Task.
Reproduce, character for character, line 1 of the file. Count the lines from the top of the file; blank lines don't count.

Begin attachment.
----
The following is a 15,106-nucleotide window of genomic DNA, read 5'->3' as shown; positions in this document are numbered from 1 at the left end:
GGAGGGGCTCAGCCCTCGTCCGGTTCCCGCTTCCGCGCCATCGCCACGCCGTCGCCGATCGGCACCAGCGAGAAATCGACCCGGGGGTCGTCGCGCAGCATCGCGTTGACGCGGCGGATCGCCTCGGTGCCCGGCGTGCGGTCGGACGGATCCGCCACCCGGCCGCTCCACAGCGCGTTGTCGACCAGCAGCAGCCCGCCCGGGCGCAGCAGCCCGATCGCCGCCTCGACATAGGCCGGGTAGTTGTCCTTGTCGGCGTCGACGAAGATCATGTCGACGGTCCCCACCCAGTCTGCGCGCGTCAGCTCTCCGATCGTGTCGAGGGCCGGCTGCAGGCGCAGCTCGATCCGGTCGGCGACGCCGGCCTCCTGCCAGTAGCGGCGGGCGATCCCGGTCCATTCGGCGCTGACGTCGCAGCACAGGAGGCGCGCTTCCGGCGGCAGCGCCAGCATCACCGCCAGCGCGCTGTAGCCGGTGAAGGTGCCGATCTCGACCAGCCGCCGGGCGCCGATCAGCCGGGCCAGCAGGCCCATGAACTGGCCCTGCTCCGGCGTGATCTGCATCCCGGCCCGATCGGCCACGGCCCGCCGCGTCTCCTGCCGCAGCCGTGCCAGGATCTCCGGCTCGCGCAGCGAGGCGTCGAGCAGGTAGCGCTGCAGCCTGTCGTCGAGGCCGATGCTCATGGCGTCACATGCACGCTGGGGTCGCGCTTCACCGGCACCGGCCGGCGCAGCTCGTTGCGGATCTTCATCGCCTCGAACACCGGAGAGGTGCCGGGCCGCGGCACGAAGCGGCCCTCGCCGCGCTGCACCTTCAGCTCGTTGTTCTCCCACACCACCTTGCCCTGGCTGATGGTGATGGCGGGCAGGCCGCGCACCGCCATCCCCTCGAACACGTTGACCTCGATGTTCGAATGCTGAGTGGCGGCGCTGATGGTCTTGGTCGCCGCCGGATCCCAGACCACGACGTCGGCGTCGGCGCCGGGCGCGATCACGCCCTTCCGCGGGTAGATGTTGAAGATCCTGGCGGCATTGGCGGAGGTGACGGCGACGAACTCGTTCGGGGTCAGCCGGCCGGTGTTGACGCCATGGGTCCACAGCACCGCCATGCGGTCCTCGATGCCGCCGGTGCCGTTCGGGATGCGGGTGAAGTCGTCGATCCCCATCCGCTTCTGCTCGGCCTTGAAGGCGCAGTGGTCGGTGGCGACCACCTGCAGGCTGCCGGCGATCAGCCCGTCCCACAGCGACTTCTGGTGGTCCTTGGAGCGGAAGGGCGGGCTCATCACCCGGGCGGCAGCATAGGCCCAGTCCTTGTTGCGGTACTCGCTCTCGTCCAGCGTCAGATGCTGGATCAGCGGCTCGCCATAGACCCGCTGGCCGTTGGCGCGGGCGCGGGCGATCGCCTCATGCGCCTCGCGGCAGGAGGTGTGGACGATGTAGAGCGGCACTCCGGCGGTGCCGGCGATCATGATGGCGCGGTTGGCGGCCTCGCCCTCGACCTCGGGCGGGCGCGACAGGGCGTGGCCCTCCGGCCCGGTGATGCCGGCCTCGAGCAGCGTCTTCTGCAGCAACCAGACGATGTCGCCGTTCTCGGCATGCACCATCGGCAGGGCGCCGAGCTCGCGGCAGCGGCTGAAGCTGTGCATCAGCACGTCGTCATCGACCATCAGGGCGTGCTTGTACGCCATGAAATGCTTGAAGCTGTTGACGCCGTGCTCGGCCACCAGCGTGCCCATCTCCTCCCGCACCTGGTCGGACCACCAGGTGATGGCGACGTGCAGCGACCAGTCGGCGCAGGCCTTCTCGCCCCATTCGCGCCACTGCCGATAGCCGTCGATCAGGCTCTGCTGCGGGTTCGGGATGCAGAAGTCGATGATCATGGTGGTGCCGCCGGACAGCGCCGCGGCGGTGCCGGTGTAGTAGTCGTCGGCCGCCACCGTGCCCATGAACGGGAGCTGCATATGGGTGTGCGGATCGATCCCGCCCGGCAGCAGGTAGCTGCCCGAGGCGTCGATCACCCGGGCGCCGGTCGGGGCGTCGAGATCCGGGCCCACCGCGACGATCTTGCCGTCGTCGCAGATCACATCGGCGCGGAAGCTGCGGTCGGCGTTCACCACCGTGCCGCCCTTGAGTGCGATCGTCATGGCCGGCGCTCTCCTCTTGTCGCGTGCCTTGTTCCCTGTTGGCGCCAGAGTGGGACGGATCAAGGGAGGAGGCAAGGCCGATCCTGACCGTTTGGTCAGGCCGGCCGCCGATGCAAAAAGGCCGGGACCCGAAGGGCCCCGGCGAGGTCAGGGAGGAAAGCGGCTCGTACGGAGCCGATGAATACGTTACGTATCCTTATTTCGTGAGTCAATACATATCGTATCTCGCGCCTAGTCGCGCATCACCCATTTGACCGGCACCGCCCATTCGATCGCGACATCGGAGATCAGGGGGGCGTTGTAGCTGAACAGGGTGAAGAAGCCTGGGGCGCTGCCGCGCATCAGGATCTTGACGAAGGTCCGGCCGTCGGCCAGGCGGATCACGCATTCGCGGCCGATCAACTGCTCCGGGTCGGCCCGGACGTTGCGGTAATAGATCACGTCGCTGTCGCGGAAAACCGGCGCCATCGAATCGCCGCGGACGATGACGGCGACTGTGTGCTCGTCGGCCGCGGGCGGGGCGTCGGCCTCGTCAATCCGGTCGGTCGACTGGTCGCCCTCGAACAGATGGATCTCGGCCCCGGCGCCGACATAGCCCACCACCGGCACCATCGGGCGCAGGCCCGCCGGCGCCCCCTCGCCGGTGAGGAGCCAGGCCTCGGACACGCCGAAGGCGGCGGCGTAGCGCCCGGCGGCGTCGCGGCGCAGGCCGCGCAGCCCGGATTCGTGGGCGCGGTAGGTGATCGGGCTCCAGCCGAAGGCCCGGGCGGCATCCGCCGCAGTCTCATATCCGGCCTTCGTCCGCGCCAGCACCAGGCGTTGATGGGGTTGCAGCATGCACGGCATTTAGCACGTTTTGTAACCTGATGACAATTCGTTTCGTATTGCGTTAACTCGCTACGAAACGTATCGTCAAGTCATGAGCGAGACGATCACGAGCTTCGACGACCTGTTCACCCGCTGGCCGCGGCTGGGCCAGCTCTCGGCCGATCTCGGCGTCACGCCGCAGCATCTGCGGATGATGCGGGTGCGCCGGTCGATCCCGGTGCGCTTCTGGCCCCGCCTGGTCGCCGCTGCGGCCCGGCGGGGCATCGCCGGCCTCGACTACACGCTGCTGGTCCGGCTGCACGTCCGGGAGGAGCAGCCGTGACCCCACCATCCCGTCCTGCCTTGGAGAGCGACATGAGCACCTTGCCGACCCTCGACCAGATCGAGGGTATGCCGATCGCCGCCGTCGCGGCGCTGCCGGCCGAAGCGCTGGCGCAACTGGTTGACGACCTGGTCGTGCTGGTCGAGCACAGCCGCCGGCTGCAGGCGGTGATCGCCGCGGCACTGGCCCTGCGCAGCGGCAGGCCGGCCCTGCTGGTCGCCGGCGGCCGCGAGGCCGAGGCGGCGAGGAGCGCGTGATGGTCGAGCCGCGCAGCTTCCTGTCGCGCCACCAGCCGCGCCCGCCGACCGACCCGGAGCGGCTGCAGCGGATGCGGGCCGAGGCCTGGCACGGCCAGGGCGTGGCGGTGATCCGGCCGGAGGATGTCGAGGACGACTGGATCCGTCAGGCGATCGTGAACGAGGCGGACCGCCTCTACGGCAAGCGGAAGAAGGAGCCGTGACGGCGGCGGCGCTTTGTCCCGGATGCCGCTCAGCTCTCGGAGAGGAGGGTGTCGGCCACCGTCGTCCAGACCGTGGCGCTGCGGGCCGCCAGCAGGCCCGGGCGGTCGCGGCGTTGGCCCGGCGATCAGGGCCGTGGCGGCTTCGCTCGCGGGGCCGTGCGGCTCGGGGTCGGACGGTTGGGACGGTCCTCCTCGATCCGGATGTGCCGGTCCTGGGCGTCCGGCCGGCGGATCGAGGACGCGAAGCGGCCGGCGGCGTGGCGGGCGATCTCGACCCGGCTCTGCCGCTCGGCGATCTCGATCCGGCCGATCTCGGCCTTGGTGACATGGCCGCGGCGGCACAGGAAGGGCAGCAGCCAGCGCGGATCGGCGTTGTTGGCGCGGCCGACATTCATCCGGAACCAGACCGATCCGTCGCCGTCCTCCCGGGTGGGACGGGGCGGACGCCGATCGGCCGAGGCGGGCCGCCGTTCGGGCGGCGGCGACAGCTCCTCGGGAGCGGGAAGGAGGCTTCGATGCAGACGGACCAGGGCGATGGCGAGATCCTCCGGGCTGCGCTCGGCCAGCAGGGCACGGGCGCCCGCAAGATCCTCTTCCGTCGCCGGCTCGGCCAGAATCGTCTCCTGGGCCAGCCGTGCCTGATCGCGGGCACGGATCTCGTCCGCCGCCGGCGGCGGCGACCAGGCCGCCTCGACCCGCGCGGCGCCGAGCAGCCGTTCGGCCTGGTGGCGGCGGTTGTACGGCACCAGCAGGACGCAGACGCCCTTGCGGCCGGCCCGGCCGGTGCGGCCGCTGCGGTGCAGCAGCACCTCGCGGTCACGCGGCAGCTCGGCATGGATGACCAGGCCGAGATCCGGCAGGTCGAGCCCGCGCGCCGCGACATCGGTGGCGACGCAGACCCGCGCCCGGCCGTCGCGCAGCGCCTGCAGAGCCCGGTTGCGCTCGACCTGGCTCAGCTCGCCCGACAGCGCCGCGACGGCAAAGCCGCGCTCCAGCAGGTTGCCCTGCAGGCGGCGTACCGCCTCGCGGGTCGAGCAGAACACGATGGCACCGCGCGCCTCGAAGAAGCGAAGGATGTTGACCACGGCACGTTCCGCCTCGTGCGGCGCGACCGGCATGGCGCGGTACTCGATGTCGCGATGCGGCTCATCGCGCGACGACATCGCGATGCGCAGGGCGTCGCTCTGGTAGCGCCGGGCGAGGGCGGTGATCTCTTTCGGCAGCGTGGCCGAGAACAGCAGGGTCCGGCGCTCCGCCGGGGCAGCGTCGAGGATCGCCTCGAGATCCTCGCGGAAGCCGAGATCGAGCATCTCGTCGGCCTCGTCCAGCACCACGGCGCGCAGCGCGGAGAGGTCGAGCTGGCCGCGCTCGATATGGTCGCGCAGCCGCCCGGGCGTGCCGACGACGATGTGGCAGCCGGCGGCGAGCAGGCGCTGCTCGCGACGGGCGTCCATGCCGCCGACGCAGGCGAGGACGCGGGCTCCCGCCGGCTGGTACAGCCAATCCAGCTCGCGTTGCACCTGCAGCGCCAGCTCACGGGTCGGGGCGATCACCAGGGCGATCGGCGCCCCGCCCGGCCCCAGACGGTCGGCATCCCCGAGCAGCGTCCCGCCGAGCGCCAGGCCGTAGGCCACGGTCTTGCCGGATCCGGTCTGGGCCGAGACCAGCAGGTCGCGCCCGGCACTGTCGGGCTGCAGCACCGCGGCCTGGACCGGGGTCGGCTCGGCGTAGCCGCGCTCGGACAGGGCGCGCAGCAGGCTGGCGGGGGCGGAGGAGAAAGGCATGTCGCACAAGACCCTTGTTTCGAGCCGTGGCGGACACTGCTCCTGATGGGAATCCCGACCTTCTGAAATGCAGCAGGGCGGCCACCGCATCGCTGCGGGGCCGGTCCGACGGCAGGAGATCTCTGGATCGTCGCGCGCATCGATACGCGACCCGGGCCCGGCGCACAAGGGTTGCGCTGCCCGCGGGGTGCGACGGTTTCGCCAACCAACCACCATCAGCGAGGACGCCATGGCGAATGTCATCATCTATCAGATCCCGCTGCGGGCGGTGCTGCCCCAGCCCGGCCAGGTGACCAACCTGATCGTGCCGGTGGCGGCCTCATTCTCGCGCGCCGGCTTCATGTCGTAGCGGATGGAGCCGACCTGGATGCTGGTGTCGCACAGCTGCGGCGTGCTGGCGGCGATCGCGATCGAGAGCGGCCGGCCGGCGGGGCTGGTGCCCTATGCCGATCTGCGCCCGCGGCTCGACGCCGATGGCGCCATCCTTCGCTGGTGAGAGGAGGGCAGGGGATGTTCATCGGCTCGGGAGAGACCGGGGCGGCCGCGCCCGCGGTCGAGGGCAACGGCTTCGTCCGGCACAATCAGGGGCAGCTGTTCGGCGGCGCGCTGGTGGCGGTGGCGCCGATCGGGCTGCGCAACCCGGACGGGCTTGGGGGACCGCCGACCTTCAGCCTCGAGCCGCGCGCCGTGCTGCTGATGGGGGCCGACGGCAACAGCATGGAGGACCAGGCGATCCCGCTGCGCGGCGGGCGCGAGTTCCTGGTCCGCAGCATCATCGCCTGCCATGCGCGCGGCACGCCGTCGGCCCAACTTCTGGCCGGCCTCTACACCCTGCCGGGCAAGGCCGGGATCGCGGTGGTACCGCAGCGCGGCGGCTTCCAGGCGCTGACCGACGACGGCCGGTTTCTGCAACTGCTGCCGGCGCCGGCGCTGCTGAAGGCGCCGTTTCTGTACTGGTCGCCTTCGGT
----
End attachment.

The following is a 15,106-nucleotide window of genomic DNA, read 5'->3' as shown; positions in this document are numbered from 1 at the left end: